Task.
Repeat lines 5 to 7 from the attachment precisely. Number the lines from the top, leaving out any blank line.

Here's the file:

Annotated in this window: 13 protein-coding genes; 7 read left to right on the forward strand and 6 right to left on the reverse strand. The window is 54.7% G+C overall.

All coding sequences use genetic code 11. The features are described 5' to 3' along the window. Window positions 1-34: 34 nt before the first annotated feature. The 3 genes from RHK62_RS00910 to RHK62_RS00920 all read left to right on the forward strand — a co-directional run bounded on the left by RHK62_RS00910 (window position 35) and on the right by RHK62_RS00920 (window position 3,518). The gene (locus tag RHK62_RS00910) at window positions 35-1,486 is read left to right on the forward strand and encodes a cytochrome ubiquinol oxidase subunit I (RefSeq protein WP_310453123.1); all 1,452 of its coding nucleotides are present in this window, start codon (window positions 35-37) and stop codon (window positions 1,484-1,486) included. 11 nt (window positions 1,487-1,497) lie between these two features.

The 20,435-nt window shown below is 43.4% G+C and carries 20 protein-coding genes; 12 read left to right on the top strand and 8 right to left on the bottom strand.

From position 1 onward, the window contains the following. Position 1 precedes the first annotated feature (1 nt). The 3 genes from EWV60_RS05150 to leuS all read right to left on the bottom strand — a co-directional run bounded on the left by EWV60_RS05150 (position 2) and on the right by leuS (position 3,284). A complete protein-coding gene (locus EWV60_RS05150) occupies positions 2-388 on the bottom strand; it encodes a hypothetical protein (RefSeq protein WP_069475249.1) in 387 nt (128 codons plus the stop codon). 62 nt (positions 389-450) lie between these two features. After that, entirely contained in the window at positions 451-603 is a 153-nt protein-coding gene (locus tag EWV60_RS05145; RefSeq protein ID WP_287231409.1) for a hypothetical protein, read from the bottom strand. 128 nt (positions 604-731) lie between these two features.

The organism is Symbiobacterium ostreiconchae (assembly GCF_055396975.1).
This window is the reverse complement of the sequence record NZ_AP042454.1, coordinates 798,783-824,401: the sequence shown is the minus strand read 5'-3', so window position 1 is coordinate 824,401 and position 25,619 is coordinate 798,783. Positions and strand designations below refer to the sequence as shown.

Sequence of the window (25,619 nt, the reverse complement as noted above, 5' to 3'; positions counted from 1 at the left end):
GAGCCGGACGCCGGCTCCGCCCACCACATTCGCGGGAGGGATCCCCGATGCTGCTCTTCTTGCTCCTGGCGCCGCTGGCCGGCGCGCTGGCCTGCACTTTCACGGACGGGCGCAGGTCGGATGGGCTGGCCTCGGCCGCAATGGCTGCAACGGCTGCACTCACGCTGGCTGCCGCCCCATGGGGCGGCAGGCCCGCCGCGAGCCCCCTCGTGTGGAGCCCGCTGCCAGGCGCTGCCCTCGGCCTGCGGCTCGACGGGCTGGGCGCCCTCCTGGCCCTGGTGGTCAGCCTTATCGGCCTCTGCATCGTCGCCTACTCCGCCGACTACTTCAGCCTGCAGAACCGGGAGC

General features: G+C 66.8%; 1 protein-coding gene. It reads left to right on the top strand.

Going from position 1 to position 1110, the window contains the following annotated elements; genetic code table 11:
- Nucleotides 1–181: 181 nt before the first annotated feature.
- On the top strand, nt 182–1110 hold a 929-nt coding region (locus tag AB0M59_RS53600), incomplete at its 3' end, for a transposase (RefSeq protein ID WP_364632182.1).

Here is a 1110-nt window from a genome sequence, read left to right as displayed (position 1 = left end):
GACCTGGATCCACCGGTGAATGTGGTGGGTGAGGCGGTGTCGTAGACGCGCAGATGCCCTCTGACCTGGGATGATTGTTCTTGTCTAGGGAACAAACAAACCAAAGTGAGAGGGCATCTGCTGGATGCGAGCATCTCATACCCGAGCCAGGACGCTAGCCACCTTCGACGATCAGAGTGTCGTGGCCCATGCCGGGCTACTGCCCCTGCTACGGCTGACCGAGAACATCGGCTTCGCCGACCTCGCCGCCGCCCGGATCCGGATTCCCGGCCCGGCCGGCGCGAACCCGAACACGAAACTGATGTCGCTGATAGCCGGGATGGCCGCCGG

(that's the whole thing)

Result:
The organism is Symbiobacterium ostreiconchae (assembly GCF_055396975.1).
This window is the reverse complement of the sequence record NZ_AP042454.1, coordinates 798,783-824,401: the sequence shown is the minus strand read 5'-3', so window position 1 is coordinate 824,401 and position 25,619 is coordinate 798,783. Positions and strand designations below refer to the sequence as shown.

Sequence of the window (25,619 nt, the reverse complement as noted above, 5' to 3'; positions counted from 1 at the left end):